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Short Term Preservation of Hide Using Vacuum: Influence on Properties of Hide and of Processed Leather

Short Term Preservation of Hide Using Vacuum: Influence on Properties of Hide and of Processed Leather

  • Ilze Gudro, 
  • Virgilijus Valeika, 
  • Justa Sirvaitytė
PLOS
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Abstract

The objective of this work was to investigate vacuum influence on hide preservation time and how it affects hide structure. It was established that vacuum prolongs the storage time without hide tissue putrefaction up to 21 days when the storage temperature is 4°C. The microorganisms act for all storage times, but the action is weak and has no observable influence on the quality of hide during the time period mentioned. The hide shrinkage temperature decrease is negligible, which shows that breaking of intermolecular bonds does not occur. Optical microscopy, infrared spectroscopy and differential scanning calorimetry also did not show any structural changes which can influence the quality of leather produced from such hide. The qualitative indexes of wet blue processed under laboratory conditions and of leather produced during industrial trials are presented. Indexes such as chromium compounds exhaustion, content of chromium in leather, content of soluble matter in dichloromethane, strength properties, and shrinkage temperature were determined. Properties of the leather produced from vacuumed hide under industrial conditions conformed to the requirements of shoe upper leather.

Introduction

The leather industry is one of the oldest industries in the world, which nowadays plays a large role in the economic system worldwide. Looking through the ages, we can state that leather is a sustainable material, because while people eat meat, they will have this raw material available. Despite incomes, the leather industry is a high pollutant industry. The reason for this is that leather is not a “friend” of the environment, as it plays a role in the environmental destruction caused by the meat industry as well as the pollution caused by the materials used in leather preservation and processing. For this reason, raw hide preservation has always been a challenge for leather manufacturers.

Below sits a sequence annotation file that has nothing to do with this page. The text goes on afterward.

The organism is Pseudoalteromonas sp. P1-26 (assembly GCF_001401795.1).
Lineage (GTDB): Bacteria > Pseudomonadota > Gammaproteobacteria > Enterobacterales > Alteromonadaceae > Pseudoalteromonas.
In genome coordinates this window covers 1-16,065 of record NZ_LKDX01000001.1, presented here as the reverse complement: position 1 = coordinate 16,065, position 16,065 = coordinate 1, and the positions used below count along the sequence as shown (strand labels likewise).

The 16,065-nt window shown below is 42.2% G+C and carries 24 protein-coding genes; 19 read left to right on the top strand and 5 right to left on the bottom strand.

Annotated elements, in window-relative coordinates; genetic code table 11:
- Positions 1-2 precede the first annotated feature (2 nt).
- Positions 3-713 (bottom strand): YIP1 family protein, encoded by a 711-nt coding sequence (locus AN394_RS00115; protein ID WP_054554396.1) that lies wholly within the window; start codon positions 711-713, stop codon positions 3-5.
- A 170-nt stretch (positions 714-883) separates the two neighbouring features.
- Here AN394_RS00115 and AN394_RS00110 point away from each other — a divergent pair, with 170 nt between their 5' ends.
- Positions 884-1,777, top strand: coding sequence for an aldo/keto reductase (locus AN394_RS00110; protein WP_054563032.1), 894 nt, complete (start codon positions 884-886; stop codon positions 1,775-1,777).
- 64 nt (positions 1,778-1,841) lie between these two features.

The raw hides and skins are flayed from the animal and further processed into leather. As the main constituent of raw skins and hides is protein, these materials are highly susceptible to bacterial action. Deterioration of the skin starts within 5–6 h after flaying; hence, there is a requirement for an effective preservative. Thus, it is essential to preserve the protein matrix and also to temporarily arrest microbial attacks [1].

The preservation of raw stock has the objective of rendering the flayed skin/hide resistant to putrefaction in order to allow transport and storage. Preservation is accomplished either by destroying active bacteria, by preventing bacterial activity or by preventing bacterial contamination [2]. During preservation, it is essential to avoid the use of toxic materials, as these are very dangerous for the environment due to their chemical nature.

From ancient times, common salt (NaCl) and its sub-empirical forms like Khari salts have been employed for preservation. These salts are available to flayers and slaughterhouses globally [3].

Preservation using salt remains the most popular curing technique worldwide due to its ease, cost-effectiveness and the quality of the finished leather produced. The use of salt enhances the pollution load of tannery effluent, however, which becomes highly contaminated with increased total dissolved solids (TDS) and chlorides (Cl) [4]. To overcome this hurdle, researchers are constantly searching for alternative preservation techniques which are either totally void of salt or use only a small amount.

Sundar and Muralidharan developed a low salt-MgO substituted skin preservation methodology. The methodology bases the amount of salt required on the weight of the skin to be treated, and uses less than 25% of the weight of the skin; it is also suitable for all conventional raw material resources [5]. Kuttalam et al. proposed using Semecarpus nacardium nut extract as an alternative to salt for the curing process by assessing different parameters like hair slip, putrefaction odour, volatile nitrogen content, moisture content, bacterial count and shrinkage temperature in comparison to the salt curing method [6].